2.7 Waveguide-below-cutoff methods

So far, the apertures that have been discussed were assumed to be of negligible material thickness compared with their length or width. But where an aperture’s length or width is less than one-tenth of a wavelength, increasing its thickness will reduce its ‘leakage’, improving the SE of its shielding-can.

Real benefits for SE begin to occur when the thickness of the aperture (the distance the electromagnetic fields must travel to get from the inside of the shielding-can to the outside) is comparable with the diagonal or diameter of the aperture. The cut-off frequency of a waveguide in GHz is given by 150/g where g is the longest dimension of the gap (diagonal, or diameter) in millimetres. The attenuation of a waveguide below cutoff, at a frequency below 60% of the cutoff frequency, is estimated by 27d/g dB where d is the depth of the waveguide. Figure 2G gives a few examples.


When the frequency to be shielded is above 1GHz, the apertures in the shield will usually need to be less than 3mm in air, or 1.5mm inside the PCB, and waveguide-below-cutoff techniques can be used without sacrificing too much PCB area.

In the above example of a shielding-can with an SE specification of 20dB at 3GHz, we had a problem with the spacing of the through-holes that provide the electrical bonds between the plane layer (or guard trace) on the top surface of the PCB and the plane layer that provides the sixth side of the shielding-can. If the vertical spacing between the planes (or guard trace and plane) was 1.6mm and we used a 1mm spacing laterally between the via holes, the diagonal of the resulting apertures would be about 2mm, giving a cutoff frequency around 37.5GHz (assuming a 50% velocity of propagation inside the PCB) – well beyond the 3GHz we are concerned about.

A 6mm overlap between the top plane (or guard trace) and the inner plane would achieve an SE of about 81dB for each aperture at 3GHz. The 50mm side of the shielding-can requires 50 of these 1mm wide apertures, and this quantity would reduce their overall SE by about 34dB to about 47dB. Compared with the 20dB SE specification this is a very good figure, showing how effective the waveguide-below-cutoff technique is.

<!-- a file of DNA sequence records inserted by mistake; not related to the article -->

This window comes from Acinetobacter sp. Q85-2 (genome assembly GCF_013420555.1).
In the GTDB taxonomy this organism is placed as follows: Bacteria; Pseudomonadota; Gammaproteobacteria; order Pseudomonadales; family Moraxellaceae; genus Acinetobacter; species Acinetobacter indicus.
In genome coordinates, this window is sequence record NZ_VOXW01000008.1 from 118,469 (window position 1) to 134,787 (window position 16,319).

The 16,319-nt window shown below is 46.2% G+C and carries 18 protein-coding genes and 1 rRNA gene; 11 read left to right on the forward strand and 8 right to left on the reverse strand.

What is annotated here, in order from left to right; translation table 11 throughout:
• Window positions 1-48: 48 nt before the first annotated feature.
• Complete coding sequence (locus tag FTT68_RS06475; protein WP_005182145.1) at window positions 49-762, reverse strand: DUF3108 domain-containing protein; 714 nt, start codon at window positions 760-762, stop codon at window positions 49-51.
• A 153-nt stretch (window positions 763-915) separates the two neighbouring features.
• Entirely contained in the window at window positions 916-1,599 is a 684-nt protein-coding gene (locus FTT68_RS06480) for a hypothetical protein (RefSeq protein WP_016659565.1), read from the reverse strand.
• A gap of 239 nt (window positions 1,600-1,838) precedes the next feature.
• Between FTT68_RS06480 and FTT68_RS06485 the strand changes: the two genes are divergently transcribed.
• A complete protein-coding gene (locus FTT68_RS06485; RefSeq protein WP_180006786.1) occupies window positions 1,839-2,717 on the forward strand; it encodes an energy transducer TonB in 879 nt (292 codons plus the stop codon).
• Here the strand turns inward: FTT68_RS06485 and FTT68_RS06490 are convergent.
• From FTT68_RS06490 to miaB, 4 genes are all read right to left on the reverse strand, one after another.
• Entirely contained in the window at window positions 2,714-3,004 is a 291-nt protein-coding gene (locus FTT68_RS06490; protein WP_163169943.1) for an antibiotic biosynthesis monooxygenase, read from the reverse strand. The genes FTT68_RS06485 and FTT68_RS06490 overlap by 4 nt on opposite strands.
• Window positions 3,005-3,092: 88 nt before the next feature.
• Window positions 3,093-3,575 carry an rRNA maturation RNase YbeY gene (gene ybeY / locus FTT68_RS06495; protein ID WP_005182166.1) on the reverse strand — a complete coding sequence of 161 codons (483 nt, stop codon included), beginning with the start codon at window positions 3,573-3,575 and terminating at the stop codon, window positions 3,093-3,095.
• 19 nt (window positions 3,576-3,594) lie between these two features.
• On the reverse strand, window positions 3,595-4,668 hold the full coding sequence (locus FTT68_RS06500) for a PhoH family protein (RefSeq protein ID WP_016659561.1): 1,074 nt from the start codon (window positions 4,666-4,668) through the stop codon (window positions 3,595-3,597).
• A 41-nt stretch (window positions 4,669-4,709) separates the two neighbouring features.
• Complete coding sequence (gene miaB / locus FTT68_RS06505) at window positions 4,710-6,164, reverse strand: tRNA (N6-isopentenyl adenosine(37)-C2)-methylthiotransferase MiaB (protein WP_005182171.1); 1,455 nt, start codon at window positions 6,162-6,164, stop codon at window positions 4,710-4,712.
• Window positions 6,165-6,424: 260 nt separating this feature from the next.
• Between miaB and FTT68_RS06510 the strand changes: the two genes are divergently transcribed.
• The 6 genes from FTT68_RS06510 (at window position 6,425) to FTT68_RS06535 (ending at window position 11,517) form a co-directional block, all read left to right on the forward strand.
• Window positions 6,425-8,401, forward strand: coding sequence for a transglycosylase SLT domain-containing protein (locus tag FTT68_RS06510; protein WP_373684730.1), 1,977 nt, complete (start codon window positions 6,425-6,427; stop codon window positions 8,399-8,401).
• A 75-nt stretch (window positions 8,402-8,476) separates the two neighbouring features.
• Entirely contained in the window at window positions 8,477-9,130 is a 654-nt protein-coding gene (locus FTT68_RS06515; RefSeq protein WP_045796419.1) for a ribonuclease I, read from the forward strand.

Note that the waveguide-below-cutoff created by the plane (or guard trace) on the top surface plus the layer providing the sixth side of the shielding-can, can extend inside or outside its wall, or lie partially inside or outside.

As well as the waveguide-below-cutoff technique being used inside the PCB, it can be used to reduce the effects of apertures in the rest of the shield can. It is important to note that no conductor should be routed through a waveguide-below-cutoff aperture – to do so would reduce its SE to zero.

2.8 Near field effects on shielding

The above discussions and Figures assumed that the fields to be shielded from were all ‘far fields’ (sometimes called plane waves) – and this is usually the case when designing a shielding can for protection against the RF fields generated during an immunity test (e.g. when testing according to IEC 61000-4-3).

But when the apertures are in the ‘near field’ regions of the sources (are within one-sixth of a wavelength at the frequencies of concern) the SE is very much less that that calculated assuming far field conditions [25]. The near field is the normal situation when using a PCB mounted shielding can to reduce the emissions from devices or the traces associated with them.

Determining the SE of a shielding can with apertures that are in the near field requires sophisticated computer simulation using modelling software that has been calibrated for such purposes (tested and proved against real-life measurements). Alternatively, simple test set-ups can be created and tested in a laboratory well in advance of PCB layout (e.g. using simple loop and wire antennas driven from a signal generator).

However, the results in [25] point to three design guides:

a) If the SE for a device or trace is to be 40dB or more, keep the spacing between the device/trace and the shielding can’s apertures >> 2L, where L is the longest dimension of the apertures.
b) Minimise all aperture dimensions
c) Space the apertures as far apart from each other as possible

When using THP PCB technology, the PCB plane that generally forms one side of a shielded enclosure on a PCB is almost always perforated with ‘antipads’ (clearance holes) around numerous via holes. These antipads are typically 1mm or so in diameter, and of course are very close to other traces and PCB-mounted devices, so will limit the maximum attainable SE as far as emissions are concerned, even when the shielding can has no apertures and is seam-soldered to a top-side plane.

For the best PCB shielding, unperforated planes are required, and this means using HDI (microvia) PCB technology instead of THP, and this is discussed in Part 7 of this series.

2.9 Cavity resonances

Resonances (standing waves) can occur within the cavity formed by a shielding-can at frequencies at which whole numbers of half-wavelengths will fit between its sides. They can be calculated (in GHz) by:

f = 150 √ {(l/L)2 + (m/W)2 + (n/H)2}

– where: l, m, n are integers (0, 1, 2, 3, etc.) and L, W, H are the box’s length, width, height (in millimetres) respectively. Usually we are most interested in the lowest resonant frequencies of the longest dimensions, when l = 1, m = 0, n = 0 (when the general equation simplifies to: f = 150/L), or when l = 0, m = 1, n = 0 (when the general equation simplifies to: f = 150/W). For example, a 50mm by 30mm box will have its lowest resonant frequencies at 3GHz and 5GHz, in its length (L) and width (W) directions respectively.